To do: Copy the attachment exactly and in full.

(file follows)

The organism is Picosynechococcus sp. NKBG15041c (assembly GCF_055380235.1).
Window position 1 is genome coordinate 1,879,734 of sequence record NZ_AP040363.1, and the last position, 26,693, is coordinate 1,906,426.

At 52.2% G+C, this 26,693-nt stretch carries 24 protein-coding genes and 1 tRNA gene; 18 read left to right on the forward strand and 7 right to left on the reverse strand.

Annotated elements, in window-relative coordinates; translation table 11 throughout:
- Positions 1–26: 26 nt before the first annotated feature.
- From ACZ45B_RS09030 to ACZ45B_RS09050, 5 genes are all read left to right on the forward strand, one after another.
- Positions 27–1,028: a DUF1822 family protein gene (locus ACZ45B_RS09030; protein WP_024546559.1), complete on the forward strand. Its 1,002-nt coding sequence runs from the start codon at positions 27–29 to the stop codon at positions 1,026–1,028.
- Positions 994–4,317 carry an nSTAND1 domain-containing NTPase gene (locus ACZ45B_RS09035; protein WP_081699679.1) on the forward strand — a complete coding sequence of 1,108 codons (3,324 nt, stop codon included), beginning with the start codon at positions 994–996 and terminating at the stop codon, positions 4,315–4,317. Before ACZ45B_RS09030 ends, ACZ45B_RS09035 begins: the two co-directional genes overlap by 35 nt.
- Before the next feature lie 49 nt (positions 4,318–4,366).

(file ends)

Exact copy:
The organism is Picosynechococcus sp. NKBG15041c (assembly GCF_055380235.1).
Window position 1 is genome coordinate 1,879,734 of sequence record NZ_AP040363.1, and the last position, 26,693, is coordinate 1,906,426.

At 52.2% G+C, this 26,693-nt stretch carries 24 protein-coding genes and 1 tRNA gene; 18 read left to right on the forward strand and 7 right to left on the reverse strand.

Annotated elements, in window-relative coordinates; translation table 11 throughout:
- Positions 1–26: 26 nt before the first annotated feature.
- From ACZ45B_RS09030 to ACZ45B_RS09050, 5 genes are all read left to right on the forward strand, one after another.
- Positions 27–1,028: a DUF1822 family protein gene (locus ACZ45B_RS09030; protein WP_024546559.1), complete on the forward strand. Its 1,002-nt coding sequence runs from the start codon at positions 27–29 to the stop codon at positions 1,026–1,028.
- Positions 994–4,317 carry an nSTAND1 domain-containing NTPase gene (locus ACZ45B_RS09035; protein WP_081699679.1) on the forward strand — a complete coding sequence of 1,108 codons (3,324 nt, stop codon included), beginning with the start codon at positions 994–996 and terminating at the stop codon, positions 4,315–4,317. Before ACZ45B_RS09030 ends, ACZ45B_RS09035 begins: the two co-directional genes overlap by 35 nt.
- Before the next feature lie 49 nt (positions 4,318–4,366).